Touraine, Alain _What is Democracy?_. Boulder, Colorado: Westview Press, 1997. 224 pp. ?$ paper. ISBN 0-8133-2707-5

Review by Douglas Kellner

Although democracy today is globally recognized as the dominant political form, it is under attack both by a homogenizing globalization that would put the logic of the market over civic participation in the polity, or would dissolve the polity in favor of identification and immersion in local communities. Moreover, the very concept of democracy is highly contested, with a by now bewildering myriad of competing conceptions, often dramatically at odds with each other.

In his book _What is Democracy?_, French sociologist Alain Touraine enters the fray, attempting to defend democracy against its enemies and to advance his own conception. For Touraine, democracy is connected to modernity where a rational subject emerges to formulate universal principles, laws, and rights which recognize and preserve the liberty and equality of individual subjects. Modernity for Touraine is a secular condition, so that free subjects are forced to discover and create their own laws, institutions, and social forms which will preserve their freedom and enhance their well-being. Following the outlines of classical social theory, Touraine sees modernity as involving both growing rationalization and differentiation. For the problematic of democracy, these developments point to a growing rationalization of the state and the political sphere, and thus to technocratic politics, as well as to growing cultural diversity, in which conflicting groups want to express their cultural aspirations and protect their interests in the political sphere.

In Touraine's view, democracy today must thus reconcile these conflicting tendencies, it must create spaces that open the way for public participation and action while preserving individual difference and diversity. Yet Touraine is a fierce critic of participatory democracy and polemicizes against a multiculturalism that involves the logic of pursuing diversity and difference without seeking a common ground of higher principles and values, or a shared public sphere and polis. He mistrusts procedural democracy that would reduce democracy to formal procedures or institutions that would guarantee or maximize certain results, as well as communitarianism that would submerge individual freedom and diversity into a homogenized community.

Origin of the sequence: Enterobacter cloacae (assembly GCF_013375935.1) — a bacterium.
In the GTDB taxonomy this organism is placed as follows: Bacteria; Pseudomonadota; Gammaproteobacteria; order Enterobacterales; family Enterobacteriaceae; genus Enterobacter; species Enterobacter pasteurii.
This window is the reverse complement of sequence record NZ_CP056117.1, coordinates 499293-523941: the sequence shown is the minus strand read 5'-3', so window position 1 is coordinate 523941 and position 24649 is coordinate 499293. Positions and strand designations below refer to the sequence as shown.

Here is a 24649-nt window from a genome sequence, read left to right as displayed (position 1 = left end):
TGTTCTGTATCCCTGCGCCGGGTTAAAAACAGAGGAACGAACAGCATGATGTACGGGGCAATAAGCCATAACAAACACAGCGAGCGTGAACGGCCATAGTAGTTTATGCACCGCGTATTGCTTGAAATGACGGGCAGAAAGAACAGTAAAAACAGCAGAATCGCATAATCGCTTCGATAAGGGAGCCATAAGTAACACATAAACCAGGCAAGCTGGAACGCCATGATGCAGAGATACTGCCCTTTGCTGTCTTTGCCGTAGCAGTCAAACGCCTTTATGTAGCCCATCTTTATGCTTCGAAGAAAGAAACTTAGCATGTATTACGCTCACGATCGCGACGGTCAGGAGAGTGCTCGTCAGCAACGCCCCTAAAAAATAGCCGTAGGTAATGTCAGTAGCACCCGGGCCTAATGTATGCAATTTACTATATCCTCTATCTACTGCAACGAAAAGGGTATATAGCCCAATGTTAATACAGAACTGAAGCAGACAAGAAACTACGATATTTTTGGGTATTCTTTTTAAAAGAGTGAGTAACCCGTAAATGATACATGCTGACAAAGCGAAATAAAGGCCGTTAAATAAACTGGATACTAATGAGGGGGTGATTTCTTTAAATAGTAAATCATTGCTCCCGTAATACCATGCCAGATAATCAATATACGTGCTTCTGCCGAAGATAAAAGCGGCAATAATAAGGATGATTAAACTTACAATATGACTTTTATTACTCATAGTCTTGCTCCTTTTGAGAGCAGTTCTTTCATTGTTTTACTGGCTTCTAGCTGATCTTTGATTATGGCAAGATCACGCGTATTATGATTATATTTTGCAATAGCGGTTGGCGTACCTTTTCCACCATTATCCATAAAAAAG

The polemical thrust of the book is aimed against totalitarian and authoritarian regimes and in the light of experiences with oppressive forms of government, Touraine argues that individual rights, liberties, pluralism, and the basic principles of liberalism must be part of a democratic society. "As I see it," he writes, "democracy's raison d'etre is to supply the indispensable institutional preconditions that allow the personal subject to act.... only the actor--individual or collective--can reconcile the universal with the particular and instrumentality with conviction" (122). Thus, while classical liberalism privileges the rationality of a constitutional order based on rights and principles of justice, Touraine privileges his conception of the social actor, thus harkening back to the central concept of his earlier sociological work.

Touraine links his conception of democracy to the production of subjects who resist domination, practice self-esteem, and recognize the subjectivity of others (125). For Touraine, democracy's dual challenge is to protect individual liberty and rights and cultural diversity. It is based on democratic culture and the recognition of the other as a subject and actor. This requires mutual understanding and communication: "Everything that establishes a link between difference and communication--all forms of discussion, understanding, and respect for the other--contribute to the building of a democratic culture" (196). Democracy thus occurs in the social relations between subjects who confront other subjects and forms of power, who struggle against domination, and for liberty, equality, and tolerance. Such an intersubjective conception of democracy, Touraine, believes, constitutes a properly sociological conception, opposed to political conceptions rooted in an abstract rationalism and universalism, and actively militates to promote representation of majority interests, citizenship, and basic rights that restrict power.

In sum, Touraine wants to link democracy with the production of social actors, of subjects, who connect their own development and well-being with the development and democratization of society. Touraine does not, however, adequately discuss how the media and media culture help produce subjects, or subject positions, in the contemporary world and besides a couple of brief and superficial pages on television (133-134) does not discuss how the media are transforming politics and undermining democracy, thus ignoring a vast literature on this topic. Moreover, there is not a word about the impact of new technologies on politics and subjectivity, despite the explosion of literature on this topic. Furthermore, there are only a few superficial pages on education and democracy (143-147). Consequently, there is little on how the social actors who are to produce democracy are to be formed and what specific forms democracy will take in the current era. Therefore, despite some useful conceptual analysis and spirited polemics against competing positions, Touraine's ruminations on democracy strike one as somewhat abstract and out of date, forcing us to retheorize once again the form and substance of democracy in an era of technological revolution and the global restructuring of capitalism.